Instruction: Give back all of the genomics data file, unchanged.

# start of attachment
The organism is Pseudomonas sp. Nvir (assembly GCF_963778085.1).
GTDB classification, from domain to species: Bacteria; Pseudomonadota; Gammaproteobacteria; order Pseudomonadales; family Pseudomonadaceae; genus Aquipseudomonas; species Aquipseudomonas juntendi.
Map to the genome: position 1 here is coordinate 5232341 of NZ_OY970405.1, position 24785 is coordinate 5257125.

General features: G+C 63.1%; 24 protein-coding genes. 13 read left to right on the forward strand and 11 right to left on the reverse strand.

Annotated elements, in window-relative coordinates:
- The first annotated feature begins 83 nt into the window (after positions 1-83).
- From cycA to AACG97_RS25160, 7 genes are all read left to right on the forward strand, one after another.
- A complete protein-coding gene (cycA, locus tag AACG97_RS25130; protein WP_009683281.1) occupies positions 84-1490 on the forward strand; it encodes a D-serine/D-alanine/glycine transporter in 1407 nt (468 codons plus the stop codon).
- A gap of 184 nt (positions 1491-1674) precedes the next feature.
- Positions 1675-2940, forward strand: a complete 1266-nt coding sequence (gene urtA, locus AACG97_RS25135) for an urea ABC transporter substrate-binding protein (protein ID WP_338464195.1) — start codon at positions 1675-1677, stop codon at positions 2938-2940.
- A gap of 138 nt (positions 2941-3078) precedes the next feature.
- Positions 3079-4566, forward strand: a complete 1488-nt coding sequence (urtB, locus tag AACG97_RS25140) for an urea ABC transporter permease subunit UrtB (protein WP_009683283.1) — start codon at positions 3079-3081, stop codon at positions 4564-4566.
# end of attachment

The organism is Pseudomonas sp. Nvir (assembly GCF_963778085.1).
GTDB classification, from domain to species: Bacteria; Pseudomonadota; Gammaproteobacteria; order Pseudomonadales; family Pseudomonadaceae; genus Aquipseudomonas; species Aquipseudomonas juntendi.
Map to the genome: position 1 here is coordinate 5232341 of NZ_OY970405.1, position 24785 is coordinate 5257125.

General features: G+C 63.1%; 24 protein-coding genes. 13 read left to right on the forward strand and 11 right to left on the reverse strand.

Annotated elements, in window-relative coordinates:
- The first annotated feature begins 83 nt into the window (after positions 1-83).
- From cycA to AACG97_RS25160, 7 genes are all read left to right on the forward strand, one after another.
- A complete protein-coding gene (cycA, locus tag AACG97_RS25130; protein WP_009683281.1) occupies positions 84-1490 on the forward strand; it encodes a D-serine/D-alanine/glycine transporter in 1407 nt (468 codons plus the stop codon).
- A gap of 184 nt (positions 1491-1674) precedes the next feature.
- Positions 1675-2940, forward strand: a complete 1266-nt coding sequence (gene urtA, locus AACG97_RS25135) for an urea ABC transporter substrate-binding protein (protein ID WP_338464195.1) — start codon at positions 1675-1677, stop codon at positions 2938-2940.
- A gap of 138 nt (positions 2941-3078) precedes the next feature.
- Positions 3079-4566, forward strand: a complete 1488-nt coding sequence (urtB, locus tag AACG97_RS25140) for an urea ABC transporter permease subunit UrtB (protein WP_009683283.1) — start codon at positions 3079-3081, stop codon at positions 4564-4566.